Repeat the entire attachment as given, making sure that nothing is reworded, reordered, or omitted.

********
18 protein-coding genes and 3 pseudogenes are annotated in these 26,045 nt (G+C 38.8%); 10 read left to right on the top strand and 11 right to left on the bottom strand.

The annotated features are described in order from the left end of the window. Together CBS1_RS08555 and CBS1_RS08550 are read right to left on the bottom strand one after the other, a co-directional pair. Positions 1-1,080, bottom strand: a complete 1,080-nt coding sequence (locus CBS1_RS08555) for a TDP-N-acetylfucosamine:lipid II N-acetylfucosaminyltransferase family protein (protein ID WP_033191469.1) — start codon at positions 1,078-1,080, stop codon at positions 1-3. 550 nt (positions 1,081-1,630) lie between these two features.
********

18 protein-coding genes and 3 pseudogenes are annotated in these 26,045 nt (G+C 38.8%); 10 read left to right on the top strand and 11 right to left on the bottom strand.

The annotated features are described in order from the left end of the window. Together CBS1_RS08555 and CBS1_RS08550 are read right to left on the bottom strand one after the other, a co-directional pair. Positions 1-1,080, bottom strand: a complete 1,080-nt coding sequence (locus CBS1_RS08555) for a TDP-N-acetylfucosamine:lipid II N-acetylfucosaminyltransferase family protein (protein ID WP_033191469.1) — start codon at positions 1,078-1,080, stop codon at positions 1-3. 550 nt (positions 1,081-1,630) lie between these two features.